June 24, 2018
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Why international development matters

By Richard MacIntyre, Special to the BDN

This month a great American institution — the Peace Corps — celebrates its golden anniversary. For me and more than 200,000 other Americans who have served since 1961, the Peace Corps was a life-changing experience and true to its promise as the toughest job we ever loved.

This great experiment of President John F. Kennedy and Sargent Shriver’s has put forth the finest ambassadors America has to offer for more than 50 years. Rather than seeing our country through the eyes of those who wish to do us harm, communities in 139 countries around the world have come to know the United States by an American coming to live and work with them, and to help improve their lives through technical assistance programs in education, youth and community development, health, business and information communications technology, agriculture and the environment.

My Peace Corps journey was to South Korea in 1967, where I worked in public health in a remote village in the southwest part of the country. Most folks here are a little surprised when I tell them I served as a Peace Corps volunteer in South Korea. Today, South Korea is one of our largest trading partners and a powerhouse in the global economy. This was not the case just 40 years ago, and if you have ever wondered about the difference our foreign assistance dollars can make, look no further than South Korea.

I have returned three times to South Korea to the first village in which I served. I still have lifelong friends there. Forty years later it’s a thriving rural community. The elders there now were quite young when they knew me. They all grew up in straw-roof huts. Now their homes, and their lives, are all improved.

South Korea was devastated by years of war and strife, but through the Koreans’ efforts and the development investments of the U.S. government in programs like the Peace Corps or the U.S. Agency for International Development, it now actually provides significant aid to its neighbors throughout the world.  In fact, in 1995 South Korea graduated from the World Bank lending list as a recipient country, and today it has the 13th largest GDP in the world.

Most remarkably, South Korea now has its own version of the Peace Corps, and they  currently have 5,000 young Koreans serving overseas as volunteers, nearly as many as the 8,000 U. S. Peace Corps volunteers now posted around the world. Meanwhile, our own U. S. ambassador to South Korea, Kathleen Stephens, is a former Peace Corps volunteer there like myself.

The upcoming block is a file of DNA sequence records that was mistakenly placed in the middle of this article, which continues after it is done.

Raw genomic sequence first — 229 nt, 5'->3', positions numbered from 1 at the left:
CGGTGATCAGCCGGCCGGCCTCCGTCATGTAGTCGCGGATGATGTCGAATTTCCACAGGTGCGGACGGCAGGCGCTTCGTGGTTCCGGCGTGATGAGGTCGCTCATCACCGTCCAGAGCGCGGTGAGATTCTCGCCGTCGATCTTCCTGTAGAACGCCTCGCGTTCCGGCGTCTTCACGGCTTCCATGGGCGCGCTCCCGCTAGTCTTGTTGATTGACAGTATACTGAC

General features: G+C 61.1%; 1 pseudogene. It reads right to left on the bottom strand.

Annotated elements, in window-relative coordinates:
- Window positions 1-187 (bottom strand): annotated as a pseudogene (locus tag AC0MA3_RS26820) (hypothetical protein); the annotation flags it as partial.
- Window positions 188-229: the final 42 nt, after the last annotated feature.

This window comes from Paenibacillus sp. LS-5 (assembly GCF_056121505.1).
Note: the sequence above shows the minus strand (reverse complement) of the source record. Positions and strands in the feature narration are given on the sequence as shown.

Successful development projects and broad economic growth have helped many countries transition from assistance recipient to assistance donor. When the U.S. is actively engaged in the development of other countries, we create new trading partners and new markets for our goods and services. To do this, however, we need to have a strong and effective international affairs budget.

I understand the tight budget constraints we are under right now as a nation, but investing in other countries through our international affairs programs is a wise use of our taxpayer dollars from both a national security and economic perspective. Defense Secretary Robert Gates highlighted the importance of our diplomacy and development operations when he said, “Without development, we will not be successful in either Iraq or Afghanistan.”

On the economic side here at home in Maine, nearly one out of five jobs is tied to international trade, and we export more than $3 billion in products each year. Today, roughly half of total U.S. exports go to the developing world, and each dollar the U.S. government spends to promote exports brings $40 back into our economy. That’s a good deal — and all of this comes from our international affairs budget.

One of the great myths of today is that a sizeable chunk of the U.S. taxpayer dollar goes to foreign assistance programs. But the reality for many years has been that just over 1 percent of federal spending goes to fund programs like the Peace Corps, our diplomats, security and development assistance to our allies, trade and emergency relief programs like those following the earthquake in Haiti last year or most recently Japan.

The success of South Korea comes in part from the investments our country made there through the international affairs budget.  We have the opportunity today to bring stability to countries and create new markets for our products, both of which are good for us here at home. Rather than pull back from the world during tough economic times, we must stay actively engaged, and we must ensure the U.S. has a strong and effective international affairs budget.

Richard MacIntyre lives in Swanville and served as a Peace Corps volunteer in South Korea from 1967 to 1969. He is a member of the Maine Advisory Committee of the U.S. Global Leadership Coalition.

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